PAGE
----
- 1983: Konrad Hallenbarter (SWI) - 3:58:08
- 2003: Oskar Svärd (SWE) - 3:58:23
- 2002: Daniel Tynell (SWE) - 3:58:52
Average times per decade have declined in each ten-year span, with the sharpest drop between decade averages occurring in the 1960s, for which the average winning time was 31:45 faster than the average winning time of the 1950s. The average winning time in the 1970s was 16:07 faster than the 1960s, the 1980s average was 24:09 faster than the 1970s, and the 1990s average was 13:06 faster than the 1980s. The average winning time in the 2000s is only 2:18 faster than the 1990s, however. As of 2011 the average winning time so far in the 2010s is 12:12 faster than the 2000s.
Sweden - the most winners
Sweden is the most prolific producer of winners, with 74 titles (including two all-Sweden ties, in 1928 and 1988), or 90% of the 82 contested races. (The race was canceled in 1932, 1934, and 1990). Norway has produced three winners: Ole Ellefsæter, 1971; Anders Aukland, 2004; and Jørgen Aukland, 2008 and 2013. Two countries have produced two winners: Finland (Pekka Kuvaja, 1954; Pauli Siitonen, 1973) and Austria (Walter Mayer, 1980; Mikhail Botvinov, 1997). Five countries have produced one winner: East Germany (Gert-Dietmar Klause, 1975), the Soviet Union (Ivan Garanin, 1977), France (Jean-Paul Pierrat, 1978), Switzerland (Konrad Hallenbarter, 1983), and Estonia (Raul Olle, 2000).
Sweden won every race until 1954, when Pekka Kuvaja of Finland won the race. The next non-Swede to win was Ole Ellefsæter of Norway (1971), who kicked off a decade in which Sweden won just five titles and racers from five other countries won the five other titles. Sweden won 8 of the titles in the 1980s (Austria [Mayer, 1980] and Switzerland [Hallenbarter, 1983] each won one title in that decade), and 8 more in the 1990s (Austria won one more title in that decade [Botvinov, 1997], and the race was canceled once ). In the 2000s, Sweden won seven races, Norway won twice (Anders Aukland, 2004; Jørgen Aukland, 2008), and Estonia won once (Olle, 2000).
|1997||Sofia Lind||Åsarna IK, Sweden||5:06:35|
|1998||Kerrin Petty||IFK Mora, citizen of USA||4:17:02|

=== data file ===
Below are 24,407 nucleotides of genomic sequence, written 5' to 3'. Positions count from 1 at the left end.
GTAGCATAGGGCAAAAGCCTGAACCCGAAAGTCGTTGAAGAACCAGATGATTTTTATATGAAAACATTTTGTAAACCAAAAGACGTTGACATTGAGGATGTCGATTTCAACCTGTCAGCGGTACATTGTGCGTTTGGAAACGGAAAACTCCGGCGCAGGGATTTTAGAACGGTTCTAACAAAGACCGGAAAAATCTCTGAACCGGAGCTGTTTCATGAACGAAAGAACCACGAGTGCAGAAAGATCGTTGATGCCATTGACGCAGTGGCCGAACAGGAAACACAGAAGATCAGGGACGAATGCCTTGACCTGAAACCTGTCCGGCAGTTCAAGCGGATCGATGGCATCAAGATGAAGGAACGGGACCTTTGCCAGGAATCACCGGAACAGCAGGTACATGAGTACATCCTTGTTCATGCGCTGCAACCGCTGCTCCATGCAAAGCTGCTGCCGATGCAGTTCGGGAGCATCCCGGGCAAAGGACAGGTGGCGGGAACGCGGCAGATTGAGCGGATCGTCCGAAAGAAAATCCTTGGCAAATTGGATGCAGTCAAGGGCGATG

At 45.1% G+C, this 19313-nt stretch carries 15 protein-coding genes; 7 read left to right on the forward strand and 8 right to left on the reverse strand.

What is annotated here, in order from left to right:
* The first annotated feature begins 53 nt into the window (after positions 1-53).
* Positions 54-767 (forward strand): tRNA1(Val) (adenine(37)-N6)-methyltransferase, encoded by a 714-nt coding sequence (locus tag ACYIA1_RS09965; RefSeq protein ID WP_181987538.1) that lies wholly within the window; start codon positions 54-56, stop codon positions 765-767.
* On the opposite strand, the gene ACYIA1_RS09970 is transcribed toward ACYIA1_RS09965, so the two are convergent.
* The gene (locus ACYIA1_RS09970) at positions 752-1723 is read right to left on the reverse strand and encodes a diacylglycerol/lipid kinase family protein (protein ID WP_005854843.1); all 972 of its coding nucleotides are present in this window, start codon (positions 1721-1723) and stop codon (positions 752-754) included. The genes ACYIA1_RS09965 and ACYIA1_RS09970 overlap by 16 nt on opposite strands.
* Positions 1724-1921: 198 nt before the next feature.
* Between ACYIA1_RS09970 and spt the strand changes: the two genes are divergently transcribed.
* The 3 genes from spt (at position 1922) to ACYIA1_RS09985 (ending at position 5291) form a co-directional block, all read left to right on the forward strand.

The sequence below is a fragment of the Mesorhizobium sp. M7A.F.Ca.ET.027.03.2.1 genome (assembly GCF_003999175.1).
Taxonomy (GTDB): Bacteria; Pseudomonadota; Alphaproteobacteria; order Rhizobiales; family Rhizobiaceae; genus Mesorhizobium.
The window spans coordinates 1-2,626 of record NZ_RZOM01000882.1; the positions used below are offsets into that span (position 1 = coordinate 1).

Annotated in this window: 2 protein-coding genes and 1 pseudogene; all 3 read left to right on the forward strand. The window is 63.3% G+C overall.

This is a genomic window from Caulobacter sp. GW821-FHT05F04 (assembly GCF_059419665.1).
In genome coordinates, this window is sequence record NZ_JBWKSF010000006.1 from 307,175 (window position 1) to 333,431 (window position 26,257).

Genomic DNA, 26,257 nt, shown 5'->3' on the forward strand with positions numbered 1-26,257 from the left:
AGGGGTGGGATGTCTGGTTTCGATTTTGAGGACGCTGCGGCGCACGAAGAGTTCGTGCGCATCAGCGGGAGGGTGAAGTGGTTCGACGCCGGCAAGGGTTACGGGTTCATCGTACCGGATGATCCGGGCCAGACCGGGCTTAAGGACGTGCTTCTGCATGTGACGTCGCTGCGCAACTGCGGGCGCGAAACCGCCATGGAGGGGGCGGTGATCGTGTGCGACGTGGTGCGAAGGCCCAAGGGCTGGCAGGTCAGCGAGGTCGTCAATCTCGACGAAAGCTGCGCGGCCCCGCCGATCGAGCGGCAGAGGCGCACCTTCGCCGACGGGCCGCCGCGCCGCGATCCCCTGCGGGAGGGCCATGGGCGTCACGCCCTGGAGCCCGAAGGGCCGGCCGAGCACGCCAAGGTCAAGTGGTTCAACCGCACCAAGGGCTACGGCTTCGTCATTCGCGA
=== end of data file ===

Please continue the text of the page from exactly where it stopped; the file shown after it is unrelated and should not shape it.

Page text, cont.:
|1999||Sofia Lind||Åsarna IK, Sweden||5:04:50|
|2001||Ulrica Persson||SK Bore, Sweden||4:31:05|
|2003||Ulrica Persson||SK Bore, Sweden||4:32:57|
|2004||Sofia Lind||Åsarna IK, Sweden||4:20:28|
|2005||Sofia Lind||Åsarna IK, Sweden||4:24:09|
|2007||Elin Ek||IFK Mora SK, Sweden||4:48:29|
|2008||Sandra Hansson||Uddevalla IS, Sweden||4:47:16|
|2009||Sandra Hansson||Uddevalla IS, Sweden||4:43:13|
|2010||Susanne Nyström||IFK Mora SK, Sweden||4:33:07|
|2011||Jenny Hansson||Östersunds SK, Sweden||4:25:30|
|2012||Vibeke Skofterud||Slitu IF, Norway||4:08:24|
Women's winners have been received awards since 1997. Women were allowed to race, but did not receive awards, in 1922-23 and 1981-1996. The first woman was Margit Nordin in 1923. Women were banned from 1924 to 1980. The ban was introduced since it was considered bad for women's health to participate in such a competition. This ban was criticized especially after 1960. Some defended the ban saying that allowing women would reduce the reputation as a tough challenge. Several women have participated in the race during the ban, disguised as men.
A sister race to the Swedish Vasaloppet is held annually on the 2nd Sunday of February in Mora, Minnesota, USA. The American Vasaloppet features a 13 km, 35 km and 58 km freestyle races, a 42 km classical race, and many other events in and around the town of Mora. Even a children's Miniloppet is held, with various lengths for the races so all children no matter what age can compete in a shorter race. The first place male and female racers in the 58 km freestyle race win a trip to compete in the Swedish Vasaloppet, or a thousand dollars prize money (about the equivalent of the trip and entry fee for the Swedish Vasaloppet).
Vasaloppet Japan has been held in Asahikawa, Hokkaidō, since 1981.
The Chinese Vasaloppet has been held in Changchun since 2003.
|Wikimedia Commons has media related to: Vasaloppet|
- Vasaloppet - Official Swedish Site
- Vasa That! - A participant's story
- American Vasaloppet - Mora, MN, USA Race Site
- Interactive Map
- 3D animation of race - Requires Google Earth software.
- 2D View in Google Maps.
- Mora, MN: Mora, MN Vasaloppet Website
- Vasaloppet 2013 photos
- Vasaloppet official website http://www.vasaloppet.se/wps/wcm/connect/en/vasaloppet/start/arena/history/once_upon_a_time/index.html
|En svensk klassiker|
|Vasaloppet | Vätternrundan | Vansbrosimningen | Lidingöloppet|